Demystifying periodontal disease

March 1, 2011
Periodontal disease is a very complex disease entity with many microbial and host processes and events occurring.

by Richard H. Nagelberg, DDS

For more on this topic, go to and search using the following key words: periodontal disease, immuno-inflammatory response, Richard H. Nagelberg, DDS.

Periodontal disease is a very complex disease entity with many microbial and host processes and events occurring. The details are mind-boggling. Among the factors and events in play are: biofilm, periodontal pathogens, the immune system, inflammatory mediators, Toll-like receptors, gingival epithelium, collagen, neutrophils, cytokines, endotoxins, plasma cells, collagenase, and all of those alphabet factors such as B cells, C-reactive protein, T cells, IL-1, IL-6, TNF-α, and MMPs. The interplay of these factors and events involve details that are also mind-boggling. It is an incredibly complex, intricately choreographed battle between the host and microbial processes, with oral and general health, or the lack thereof, going to the side that prevails.

A detailed description of the development and progression of periodontal disease can be found in textbooks and journals, seminars, webinars, universities, and online. It is an evolving knowledge, but certain aspects are now universally recognized, including the bacterial beginnings and the contribution of the immuno-inflammatory response to tissue destruction.

The primary aspect that is universally recognized is how truly complicated it is. Intricately choreographed is an accurate term, since there is an incredible interplay involved in all that is going on. One small facet sums it up quite well – only one of the cell types involved, plasma cells, secrete hundreds to thousands of antibodies per second per cell.

If one plasma cell secretes one thousand antibodies per second, that would be 60,000 per minute or 3.6 million in one hour or 86.4 million antibodies per day, and they live for days to months. The multiples are incomprehensible when we try to think past one plasma cell. With this mind-numbing complexity, how do we wrap our minds around the processes and events so they have clinical relevance?

When we break it down into its most elemental form, gum tissue destruction in genetically susceptible individuals is really the story of increasing levels of many things. There is a lot of "When this increases, then that happens" going on. Nothing starts to go wrong until bacterial levels increase, especially when the perio bugs start building up on the biofilms.

That is the kickoff event. All heck breaks loose when this happens. White blood cells that are patrolling around looking for troublemakers react immediately. They don't wait around to see if more bacteria start climbing down the wall of the sulcus. They act without delay, attacking the bugs and sending out a whole constellation of signals. Capillaries proliferate, vasodilation and vascular permeability increases, inflammatory mediators and enzymes increase and pour out of these blood vessels, secreting zillions of factors. If the inflammatory process is not intercepted, the connective tissue starts to break down in just a couple of days.

In only four to seven days, 60% to 70% of the supporting collagen fibers are degraded, but clinically evident attachment loss is not present yet. If treatment is completed at this time, the early lesion will resolve. If not, the lesion becomes established and the levels of B cells and those nasty plasma cells increase considerably. Increasing levels of tissue destruction and advanced periodontal disease are not far behind if the disease process is not intercepted.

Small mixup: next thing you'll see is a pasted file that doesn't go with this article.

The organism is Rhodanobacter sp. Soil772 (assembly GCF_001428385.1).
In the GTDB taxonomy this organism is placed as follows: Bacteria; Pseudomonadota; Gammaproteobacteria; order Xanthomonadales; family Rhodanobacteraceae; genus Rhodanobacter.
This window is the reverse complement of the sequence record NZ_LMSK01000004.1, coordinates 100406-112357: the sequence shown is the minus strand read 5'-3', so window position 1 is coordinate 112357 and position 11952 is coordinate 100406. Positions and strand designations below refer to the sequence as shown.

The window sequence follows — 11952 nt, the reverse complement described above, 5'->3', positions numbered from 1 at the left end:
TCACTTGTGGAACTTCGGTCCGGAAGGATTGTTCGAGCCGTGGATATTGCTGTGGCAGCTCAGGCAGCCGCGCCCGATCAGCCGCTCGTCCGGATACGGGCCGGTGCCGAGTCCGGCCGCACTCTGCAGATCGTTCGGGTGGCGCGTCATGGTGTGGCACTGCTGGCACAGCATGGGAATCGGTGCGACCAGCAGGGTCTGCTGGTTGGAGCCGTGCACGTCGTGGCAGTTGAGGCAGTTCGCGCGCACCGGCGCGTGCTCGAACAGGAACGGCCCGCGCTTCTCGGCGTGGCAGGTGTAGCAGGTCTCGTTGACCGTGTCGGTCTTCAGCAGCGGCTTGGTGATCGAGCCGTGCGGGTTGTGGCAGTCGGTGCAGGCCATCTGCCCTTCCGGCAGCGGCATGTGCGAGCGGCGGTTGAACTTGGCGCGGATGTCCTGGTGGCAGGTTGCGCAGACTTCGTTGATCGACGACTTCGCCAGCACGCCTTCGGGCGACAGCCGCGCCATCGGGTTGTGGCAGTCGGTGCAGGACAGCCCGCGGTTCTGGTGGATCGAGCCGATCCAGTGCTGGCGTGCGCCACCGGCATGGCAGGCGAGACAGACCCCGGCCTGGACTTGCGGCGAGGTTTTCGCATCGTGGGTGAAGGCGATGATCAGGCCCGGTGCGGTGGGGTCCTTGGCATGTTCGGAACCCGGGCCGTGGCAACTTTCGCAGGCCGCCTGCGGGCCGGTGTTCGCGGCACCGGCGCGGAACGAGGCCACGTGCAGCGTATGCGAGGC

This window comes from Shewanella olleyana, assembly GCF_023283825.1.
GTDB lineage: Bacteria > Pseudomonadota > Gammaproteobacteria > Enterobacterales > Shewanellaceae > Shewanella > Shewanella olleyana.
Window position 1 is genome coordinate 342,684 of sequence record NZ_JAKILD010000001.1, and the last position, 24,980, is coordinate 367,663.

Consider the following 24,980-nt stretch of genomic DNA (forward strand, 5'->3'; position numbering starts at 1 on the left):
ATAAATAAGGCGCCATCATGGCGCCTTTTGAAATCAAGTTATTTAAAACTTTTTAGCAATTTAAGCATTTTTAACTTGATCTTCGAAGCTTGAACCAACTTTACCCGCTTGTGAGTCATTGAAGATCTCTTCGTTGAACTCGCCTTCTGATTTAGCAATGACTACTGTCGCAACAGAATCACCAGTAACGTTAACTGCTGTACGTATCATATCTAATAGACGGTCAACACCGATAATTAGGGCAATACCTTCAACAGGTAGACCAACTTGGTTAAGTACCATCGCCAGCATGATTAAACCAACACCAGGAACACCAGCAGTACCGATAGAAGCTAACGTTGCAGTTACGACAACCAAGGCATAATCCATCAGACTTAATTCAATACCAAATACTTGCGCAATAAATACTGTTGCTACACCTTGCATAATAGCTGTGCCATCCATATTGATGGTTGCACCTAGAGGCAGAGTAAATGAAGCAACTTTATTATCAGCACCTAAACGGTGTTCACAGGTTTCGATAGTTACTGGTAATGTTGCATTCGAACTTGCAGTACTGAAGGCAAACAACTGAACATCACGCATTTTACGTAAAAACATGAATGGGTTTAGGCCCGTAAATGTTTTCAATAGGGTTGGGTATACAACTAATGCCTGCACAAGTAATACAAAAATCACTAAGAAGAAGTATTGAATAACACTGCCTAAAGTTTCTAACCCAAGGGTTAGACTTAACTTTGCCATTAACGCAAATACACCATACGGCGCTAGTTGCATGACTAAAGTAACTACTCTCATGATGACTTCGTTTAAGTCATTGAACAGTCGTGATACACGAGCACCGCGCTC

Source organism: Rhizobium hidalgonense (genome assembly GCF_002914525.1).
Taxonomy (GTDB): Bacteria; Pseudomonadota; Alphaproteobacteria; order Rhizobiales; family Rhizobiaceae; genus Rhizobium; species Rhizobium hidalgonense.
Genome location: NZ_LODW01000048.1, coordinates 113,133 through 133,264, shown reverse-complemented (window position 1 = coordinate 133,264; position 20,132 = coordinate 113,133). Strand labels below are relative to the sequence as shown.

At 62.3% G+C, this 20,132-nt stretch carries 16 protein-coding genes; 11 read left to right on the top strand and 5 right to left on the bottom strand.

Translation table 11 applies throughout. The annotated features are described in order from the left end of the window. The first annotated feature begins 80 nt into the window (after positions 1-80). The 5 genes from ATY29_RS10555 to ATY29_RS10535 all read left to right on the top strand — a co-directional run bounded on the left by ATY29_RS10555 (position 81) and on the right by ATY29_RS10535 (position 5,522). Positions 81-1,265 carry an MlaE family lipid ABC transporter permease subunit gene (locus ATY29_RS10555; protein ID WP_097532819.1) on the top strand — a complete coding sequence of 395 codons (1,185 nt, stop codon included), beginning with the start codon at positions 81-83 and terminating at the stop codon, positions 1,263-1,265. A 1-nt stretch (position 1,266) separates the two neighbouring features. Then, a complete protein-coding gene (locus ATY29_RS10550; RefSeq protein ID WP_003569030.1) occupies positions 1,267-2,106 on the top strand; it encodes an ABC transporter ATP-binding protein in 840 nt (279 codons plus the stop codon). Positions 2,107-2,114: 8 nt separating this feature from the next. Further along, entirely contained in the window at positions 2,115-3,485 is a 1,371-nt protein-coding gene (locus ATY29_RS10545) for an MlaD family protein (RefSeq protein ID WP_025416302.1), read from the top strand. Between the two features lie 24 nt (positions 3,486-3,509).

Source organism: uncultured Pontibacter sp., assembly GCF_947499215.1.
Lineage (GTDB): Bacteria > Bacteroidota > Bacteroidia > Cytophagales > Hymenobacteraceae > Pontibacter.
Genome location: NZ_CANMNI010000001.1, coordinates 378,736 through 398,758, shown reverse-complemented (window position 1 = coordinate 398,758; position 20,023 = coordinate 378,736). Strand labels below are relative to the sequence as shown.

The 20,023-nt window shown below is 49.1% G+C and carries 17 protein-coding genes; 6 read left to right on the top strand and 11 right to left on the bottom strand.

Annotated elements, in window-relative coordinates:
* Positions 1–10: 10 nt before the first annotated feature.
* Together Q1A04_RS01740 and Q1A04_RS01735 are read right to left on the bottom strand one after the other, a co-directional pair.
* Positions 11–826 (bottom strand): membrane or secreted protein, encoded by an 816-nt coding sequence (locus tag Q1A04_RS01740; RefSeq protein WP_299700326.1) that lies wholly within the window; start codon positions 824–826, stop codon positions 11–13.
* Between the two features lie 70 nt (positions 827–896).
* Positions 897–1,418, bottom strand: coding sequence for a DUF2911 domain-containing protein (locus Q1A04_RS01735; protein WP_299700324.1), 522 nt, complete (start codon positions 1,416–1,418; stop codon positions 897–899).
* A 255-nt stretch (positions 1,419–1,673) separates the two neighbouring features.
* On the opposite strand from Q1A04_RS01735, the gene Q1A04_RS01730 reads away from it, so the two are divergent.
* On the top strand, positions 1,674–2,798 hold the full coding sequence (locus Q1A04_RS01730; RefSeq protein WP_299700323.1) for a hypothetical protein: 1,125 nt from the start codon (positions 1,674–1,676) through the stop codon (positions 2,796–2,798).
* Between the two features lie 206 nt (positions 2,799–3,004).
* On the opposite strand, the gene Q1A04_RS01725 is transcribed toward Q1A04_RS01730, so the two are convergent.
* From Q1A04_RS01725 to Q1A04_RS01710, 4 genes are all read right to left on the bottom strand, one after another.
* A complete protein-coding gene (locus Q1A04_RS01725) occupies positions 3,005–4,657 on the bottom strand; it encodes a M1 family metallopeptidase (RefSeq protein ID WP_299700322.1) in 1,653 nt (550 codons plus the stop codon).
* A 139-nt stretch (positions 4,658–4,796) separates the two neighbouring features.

The details of periodontal disease development and progression are important to understand. Taking the long view, however, and understanding the basic concepts has value as well. In short, increasing levels of periodontal pathogens lead to increasing levels of inflammatory mediators.

If the early inflammatory response does not resolve the infection, chronic inflammation sets in, leading to increasing levels of periodontal tissue destruction in susceptible individuals. When periodontal therapy is provided, these processes reverse. Bacterial levels are reduced as a result of mechanical and chemotherapeutic intervention. The inflammatory response slows down as the level of pathogens is reduced, giving the body a fighting chance to heal.

Even though it is critically important to understand the minutiae involved in periodontal disease, the clinical relevance is minimal at this time. New treatment modalities focused on the tissue destructive inflammatory response are coming online in the foreseeable future. The minute details may hold more clinical relevance when we have them in our toolbox.

Demystifying periodontal disease is really an attempt to stand back and see the forest from the trees. It can enable us to focus on preventing and intervening to reverse the most important increasing factor – the patient's level of disease. It's always first and foremost about the patient.

Dr. Richard Nagelberg has practiced general dentistry in suburban Philadelphia for more than 28 years. He is a speaker, advisory board member, consultant, and key opinion leader for several dental companies and organizations. He lectures extensively on a variety of topics centered on understanding the impact dental professionals have beyond the oral cavity. In-office consultations are available. Contact him at [email protected].

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